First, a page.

The Covid-19 pandemic crushed vast swaths of the economy, slashing consumer demand, closing businesses, and vaporizing millions of jobs. But it’s been good to the nascent sliver of the digital economy that helps people channel their existing skills into sellable services and products.
Such products range from ebooks and meal plan templates to online classes, podcasts, membership clubs, newsletters, and porn. They proliferate on platforms including Patreon, Twitch, Substack, Etsy, Teachable, Knowable, Podia, Thinkific, Supercast, Lulu, Smashwords, Outschool, OnlyFans, and Gumroad.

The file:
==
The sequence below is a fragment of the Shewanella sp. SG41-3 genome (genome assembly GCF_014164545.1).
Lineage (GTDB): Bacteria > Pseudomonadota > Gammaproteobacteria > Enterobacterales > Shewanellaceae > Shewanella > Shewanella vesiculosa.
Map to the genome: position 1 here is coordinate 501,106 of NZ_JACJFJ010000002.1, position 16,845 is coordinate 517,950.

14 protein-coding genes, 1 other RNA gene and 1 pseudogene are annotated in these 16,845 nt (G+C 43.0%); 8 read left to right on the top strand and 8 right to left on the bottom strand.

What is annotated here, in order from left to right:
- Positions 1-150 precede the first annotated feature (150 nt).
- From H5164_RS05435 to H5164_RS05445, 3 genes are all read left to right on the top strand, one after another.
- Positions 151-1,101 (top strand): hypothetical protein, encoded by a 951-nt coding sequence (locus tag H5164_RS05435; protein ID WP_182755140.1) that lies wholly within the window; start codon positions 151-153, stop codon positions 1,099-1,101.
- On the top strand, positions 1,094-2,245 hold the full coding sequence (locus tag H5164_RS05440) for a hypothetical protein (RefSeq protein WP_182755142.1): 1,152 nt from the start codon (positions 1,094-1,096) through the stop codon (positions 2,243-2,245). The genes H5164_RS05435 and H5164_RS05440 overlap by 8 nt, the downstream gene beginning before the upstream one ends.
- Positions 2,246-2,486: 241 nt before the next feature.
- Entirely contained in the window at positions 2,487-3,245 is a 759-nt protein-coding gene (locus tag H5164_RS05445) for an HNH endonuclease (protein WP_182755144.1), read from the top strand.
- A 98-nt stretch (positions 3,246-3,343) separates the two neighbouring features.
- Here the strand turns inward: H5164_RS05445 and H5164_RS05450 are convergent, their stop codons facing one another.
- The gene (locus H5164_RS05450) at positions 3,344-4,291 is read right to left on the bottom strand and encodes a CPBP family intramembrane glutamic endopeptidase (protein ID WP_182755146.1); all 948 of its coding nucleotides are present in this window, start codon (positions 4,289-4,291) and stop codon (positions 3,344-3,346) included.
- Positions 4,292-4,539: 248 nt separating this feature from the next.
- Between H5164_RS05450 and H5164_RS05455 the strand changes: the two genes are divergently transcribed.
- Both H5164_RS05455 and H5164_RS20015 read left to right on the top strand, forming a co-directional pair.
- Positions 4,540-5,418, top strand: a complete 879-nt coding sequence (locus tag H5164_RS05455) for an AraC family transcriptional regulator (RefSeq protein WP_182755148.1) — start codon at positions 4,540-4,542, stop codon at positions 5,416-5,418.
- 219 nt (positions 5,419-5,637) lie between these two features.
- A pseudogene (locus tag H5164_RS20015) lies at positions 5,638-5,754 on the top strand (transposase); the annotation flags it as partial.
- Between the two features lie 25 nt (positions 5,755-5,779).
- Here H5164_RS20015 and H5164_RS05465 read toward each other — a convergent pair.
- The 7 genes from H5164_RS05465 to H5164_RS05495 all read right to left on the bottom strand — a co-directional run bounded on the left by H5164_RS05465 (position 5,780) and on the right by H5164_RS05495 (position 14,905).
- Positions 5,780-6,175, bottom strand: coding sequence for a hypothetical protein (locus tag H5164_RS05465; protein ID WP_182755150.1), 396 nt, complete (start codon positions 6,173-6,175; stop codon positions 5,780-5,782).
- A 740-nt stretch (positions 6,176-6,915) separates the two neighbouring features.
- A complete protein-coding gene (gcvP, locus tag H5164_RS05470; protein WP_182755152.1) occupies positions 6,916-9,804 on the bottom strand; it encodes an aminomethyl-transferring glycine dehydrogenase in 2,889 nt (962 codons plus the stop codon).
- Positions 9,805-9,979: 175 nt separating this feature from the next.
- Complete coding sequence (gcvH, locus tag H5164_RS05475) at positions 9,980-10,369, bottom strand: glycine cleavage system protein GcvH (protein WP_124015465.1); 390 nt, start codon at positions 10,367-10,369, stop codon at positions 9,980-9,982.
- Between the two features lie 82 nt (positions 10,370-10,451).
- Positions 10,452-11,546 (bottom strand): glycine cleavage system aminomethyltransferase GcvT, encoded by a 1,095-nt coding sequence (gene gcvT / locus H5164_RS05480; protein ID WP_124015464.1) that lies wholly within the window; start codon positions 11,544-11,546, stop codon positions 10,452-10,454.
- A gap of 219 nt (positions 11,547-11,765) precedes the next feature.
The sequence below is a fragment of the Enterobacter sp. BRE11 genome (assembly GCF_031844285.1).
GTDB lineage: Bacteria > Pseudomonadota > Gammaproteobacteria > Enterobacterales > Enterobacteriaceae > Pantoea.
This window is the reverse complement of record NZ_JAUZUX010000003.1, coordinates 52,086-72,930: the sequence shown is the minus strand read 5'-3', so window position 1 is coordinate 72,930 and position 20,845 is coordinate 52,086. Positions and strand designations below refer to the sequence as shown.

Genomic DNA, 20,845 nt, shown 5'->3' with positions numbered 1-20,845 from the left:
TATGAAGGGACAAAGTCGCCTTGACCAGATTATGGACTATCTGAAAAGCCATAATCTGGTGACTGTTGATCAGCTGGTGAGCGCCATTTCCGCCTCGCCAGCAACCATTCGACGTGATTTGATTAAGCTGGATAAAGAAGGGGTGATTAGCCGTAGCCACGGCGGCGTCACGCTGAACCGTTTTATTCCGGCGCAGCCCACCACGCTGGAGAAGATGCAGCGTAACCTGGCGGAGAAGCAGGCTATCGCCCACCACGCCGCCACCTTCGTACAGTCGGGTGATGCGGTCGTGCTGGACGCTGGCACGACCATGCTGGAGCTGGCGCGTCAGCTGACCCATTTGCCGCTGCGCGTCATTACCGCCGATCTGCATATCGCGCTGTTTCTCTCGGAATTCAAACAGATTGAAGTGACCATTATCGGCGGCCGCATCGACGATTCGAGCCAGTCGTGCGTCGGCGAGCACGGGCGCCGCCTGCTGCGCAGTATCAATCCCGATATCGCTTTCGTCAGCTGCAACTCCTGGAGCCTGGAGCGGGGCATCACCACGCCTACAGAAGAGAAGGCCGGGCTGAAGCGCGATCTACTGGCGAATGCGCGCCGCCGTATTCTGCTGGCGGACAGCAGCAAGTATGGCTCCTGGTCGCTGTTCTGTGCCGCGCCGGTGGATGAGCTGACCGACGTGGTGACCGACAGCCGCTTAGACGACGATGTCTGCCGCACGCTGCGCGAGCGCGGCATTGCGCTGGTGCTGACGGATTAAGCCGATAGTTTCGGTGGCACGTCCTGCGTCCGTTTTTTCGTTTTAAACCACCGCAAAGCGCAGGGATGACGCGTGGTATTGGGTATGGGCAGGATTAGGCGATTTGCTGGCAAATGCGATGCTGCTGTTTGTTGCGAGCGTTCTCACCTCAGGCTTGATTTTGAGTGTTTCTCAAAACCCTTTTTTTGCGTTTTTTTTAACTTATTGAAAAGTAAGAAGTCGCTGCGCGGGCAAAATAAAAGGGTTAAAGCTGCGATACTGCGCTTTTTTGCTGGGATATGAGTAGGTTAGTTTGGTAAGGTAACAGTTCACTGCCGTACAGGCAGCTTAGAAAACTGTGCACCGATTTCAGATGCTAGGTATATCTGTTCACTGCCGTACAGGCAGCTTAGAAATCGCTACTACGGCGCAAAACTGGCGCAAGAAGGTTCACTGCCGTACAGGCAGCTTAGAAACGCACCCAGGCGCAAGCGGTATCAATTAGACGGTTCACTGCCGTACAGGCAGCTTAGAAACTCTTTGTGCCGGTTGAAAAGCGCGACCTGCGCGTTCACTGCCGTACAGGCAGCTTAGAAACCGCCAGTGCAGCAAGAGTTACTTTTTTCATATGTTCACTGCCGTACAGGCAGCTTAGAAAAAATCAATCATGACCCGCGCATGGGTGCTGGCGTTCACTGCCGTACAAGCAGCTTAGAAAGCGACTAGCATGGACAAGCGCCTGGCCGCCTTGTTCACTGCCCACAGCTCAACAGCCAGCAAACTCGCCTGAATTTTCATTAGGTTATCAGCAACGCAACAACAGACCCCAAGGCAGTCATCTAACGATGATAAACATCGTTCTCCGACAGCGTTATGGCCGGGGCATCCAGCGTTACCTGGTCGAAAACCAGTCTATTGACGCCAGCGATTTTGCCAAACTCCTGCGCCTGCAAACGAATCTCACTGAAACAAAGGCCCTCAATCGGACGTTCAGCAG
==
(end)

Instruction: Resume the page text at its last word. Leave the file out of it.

These platforms generally take a cut of each sale made, ranging from 5% to 50%, or charge a recurring fee to sellers for accessing their market. Tech investors have dubbed this the “passion economy,” a place where anyone can profit doing what she loves. But because that term risks both exaggerating the payoffs of this work and obscuring its ties to the gig economy, the last great labor “disruption,” we might better call it the “hustle economy:” an online labor market in which platform-dependent workers create and monetize their own digital products. Like Uber drivers or Instacart shoppers, workers in the hustle economy need a platform to succeed. But their work is individualized, self-directed, and on their own schedule — one “creator” can’t substitute for another.